“Memory” refers to one or more suitably sized logical units of physical memory provided in semiconductor memory or magnetic memory, or the like. Memory of the system can store a computer program product having a program stored in a computer readable storage medium. Memory can include conventional memory devices including solid state, magnetic, optical or other data storage devices and can be fixed within system or can be removable. For example, memory can be an internal memory, such as, such as SDRAM or Flash EPROM memory, or alternately a removable memory, or a combination of both. Removable memory can be of any type, such as a Compact Flash (CF) or Secure Digital (SD) type card inserted into a socket and connected to the processor via a memory interface. Other types of storage that are utilized include without limitation PC-Cards, MultiMedia Cards (MMC), or embedded and/or removable hard drives. In the embodiment of FIG. 4, system is shown having a hard drive, a disk drive for a removable disk such as an optical, magnetic or other disk memory (not shown) and a memory card slot that holds a removable memory, such as a removable memory card and has a removable memory interface for communicating with removable memory. Data including but not limited to control programs, digital images and other image records, and metadata can also be stored in a remote memory system such as a personal computer, computer network or other digital system.

The input units can comprise any form of transducer or other device capable of receiving an input from a user and converting this input into a form that can be used by the processor. Similarly, the output units can comprise any form of device capable of delivering an output in human perceptible form or in computer readable form as a signal or as part of a computer program product. Input and output units can be local or remote. A wired or wireless communications system that incorporates hardware and software of one or more input and output units can be included in the system.

The input units of the user interface can take a variety of forms. For example, the user interface can comprise a touch screen input, a touch pad input, a 4-way switch, a 6-way switch, an 8-way switch, a stylus system, a trackball system, a joystick system, a voice recognition system, a gesture recognition system a keyboard, a remote control or other such systems. In the embodiment shown in FIG. 1, the user interface includes an optional remote input, including a remote keyboard, a remote mouse, and a remote control; and a local input, including a local keyboard and a local mouse.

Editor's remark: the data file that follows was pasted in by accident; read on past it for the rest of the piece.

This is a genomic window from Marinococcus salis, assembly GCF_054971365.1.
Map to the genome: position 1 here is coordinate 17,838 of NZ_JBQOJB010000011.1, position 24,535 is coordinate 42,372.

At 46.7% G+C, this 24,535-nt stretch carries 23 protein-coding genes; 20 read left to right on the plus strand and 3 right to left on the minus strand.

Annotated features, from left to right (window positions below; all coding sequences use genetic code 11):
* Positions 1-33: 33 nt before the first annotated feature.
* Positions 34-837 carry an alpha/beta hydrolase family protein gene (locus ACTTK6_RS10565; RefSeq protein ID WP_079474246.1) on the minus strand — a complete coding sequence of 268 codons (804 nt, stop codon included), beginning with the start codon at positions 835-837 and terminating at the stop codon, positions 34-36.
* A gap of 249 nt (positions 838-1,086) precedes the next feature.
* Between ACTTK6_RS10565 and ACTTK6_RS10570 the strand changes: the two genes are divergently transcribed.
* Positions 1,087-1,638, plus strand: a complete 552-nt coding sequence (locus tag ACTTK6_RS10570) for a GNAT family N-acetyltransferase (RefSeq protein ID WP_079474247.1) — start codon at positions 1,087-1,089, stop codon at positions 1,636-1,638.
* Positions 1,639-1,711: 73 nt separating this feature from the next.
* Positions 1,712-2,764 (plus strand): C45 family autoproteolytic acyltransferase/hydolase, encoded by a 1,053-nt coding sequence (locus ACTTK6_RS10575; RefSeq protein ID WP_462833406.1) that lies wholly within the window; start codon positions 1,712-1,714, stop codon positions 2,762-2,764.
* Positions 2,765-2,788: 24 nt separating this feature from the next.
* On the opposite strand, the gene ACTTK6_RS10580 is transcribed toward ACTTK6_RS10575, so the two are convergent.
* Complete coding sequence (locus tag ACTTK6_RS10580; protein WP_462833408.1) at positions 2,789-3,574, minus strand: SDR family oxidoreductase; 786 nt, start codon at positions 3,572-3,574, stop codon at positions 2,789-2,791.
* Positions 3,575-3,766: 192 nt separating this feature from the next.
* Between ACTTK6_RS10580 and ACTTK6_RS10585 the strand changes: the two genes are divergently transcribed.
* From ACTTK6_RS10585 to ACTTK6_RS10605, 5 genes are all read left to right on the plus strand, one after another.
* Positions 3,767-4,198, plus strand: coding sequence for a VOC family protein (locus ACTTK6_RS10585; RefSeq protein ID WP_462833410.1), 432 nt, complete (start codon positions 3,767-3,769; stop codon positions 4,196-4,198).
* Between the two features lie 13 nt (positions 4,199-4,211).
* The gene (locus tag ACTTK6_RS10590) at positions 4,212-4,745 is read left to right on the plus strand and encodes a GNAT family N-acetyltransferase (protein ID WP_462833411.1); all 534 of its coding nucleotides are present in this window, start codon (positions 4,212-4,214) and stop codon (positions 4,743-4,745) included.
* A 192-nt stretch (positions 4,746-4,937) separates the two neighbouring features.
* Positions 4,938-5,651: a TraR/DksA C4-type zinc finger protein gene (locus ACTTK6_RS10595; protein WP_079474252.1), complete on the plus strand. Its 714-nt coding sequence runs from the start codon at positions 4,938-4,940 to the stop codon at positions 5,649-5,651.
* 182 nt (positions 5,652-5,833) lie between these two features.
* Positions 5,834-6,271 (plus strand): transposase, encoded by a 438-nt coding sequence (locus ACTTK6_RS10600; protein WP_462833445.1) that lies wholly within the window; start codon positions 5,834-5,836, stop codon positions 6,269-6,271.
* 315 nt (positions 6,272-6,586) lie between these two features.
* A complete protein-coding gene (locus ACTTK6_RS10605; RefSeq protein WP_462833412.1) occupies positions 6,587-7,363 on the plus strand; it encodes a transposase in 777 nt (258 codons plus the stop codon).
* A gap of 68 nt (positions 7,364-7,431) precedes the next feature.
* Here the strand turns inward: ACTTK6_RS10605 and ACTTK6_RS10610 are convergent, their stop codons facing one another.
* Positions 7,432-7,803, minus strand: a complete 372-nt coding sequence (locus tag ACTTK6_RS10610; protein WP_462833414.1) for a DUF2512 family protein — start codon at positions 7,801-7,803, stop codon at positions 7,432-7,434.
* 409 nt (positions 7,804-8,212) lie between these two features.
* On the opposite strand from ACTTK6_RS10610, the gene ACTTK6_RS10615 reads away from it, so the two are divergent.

Input devices can include one or more sensors, which can include light sensors, biometric sensors and other sensors known in the art that can be used to detect conditions in the environment of system and to convert this information into a form that can be used by processor of the system. Light sensors can include one or more ordinary cameras and/or multispectral sensors. Sensors can also include audio sensors that are adapted to capture sounds. Sensors can also include biometric or other sensors for measuring involuntary physical and mental reactions such sensors including but not limited to voice inflection, body movement, eye movement, pupil dilation, body temperature, and the p4000 wave sensors.

Output units can also vary widely. In a particular embodiment, the system includes a display, a printer, and a memory writer as output units. The printer can record images on receiver medium using a variety of known technologies including, but not limited to, conventional four color offset separation printing or other contact printing, silk screening, dry electrophotography such as is used in the NexPress 2100 printer sold by Eastman Kodak Company, Rochester, N.Y., USA, thermal printing technology, drop on demand ink jet technology and continuous inkjet technology. For the purpose of the following discussions, the printer will be described as being of a type that generates color images on a paper receiver; however, it will be appreciated that this is not necessary and that the claimed methods and apparatuses herein can be practiced with a printer that prints monotone images such as black and white, grayscale or sepia toned images and with a printer that prints on other types of receivers.

A communication system can comprise for example, one or more optical, radio frequency or other transducer circuits or other systems that convert image and other data into a form that can be conveyed to a remote device such as remote memory system or remote display device using an optical signal, radio frequency signal or other form of signal. Communication system can also be used to receive a digital image and other data from a host or server computer or network (not shown), a remote memory system or a remote input. Communication system provides processor with information and instructions from signals received thereby. Typically, communication system will be adapted to communicate with the remote memory system by way a communication network such as a conventional telecommunication or data transfer network such as the internet, a cellular, peer-to-peer or other form of mobile telecommunication network, a local communication network such as wired or wireless local area network or any other conventional wired or wireless data transfer system.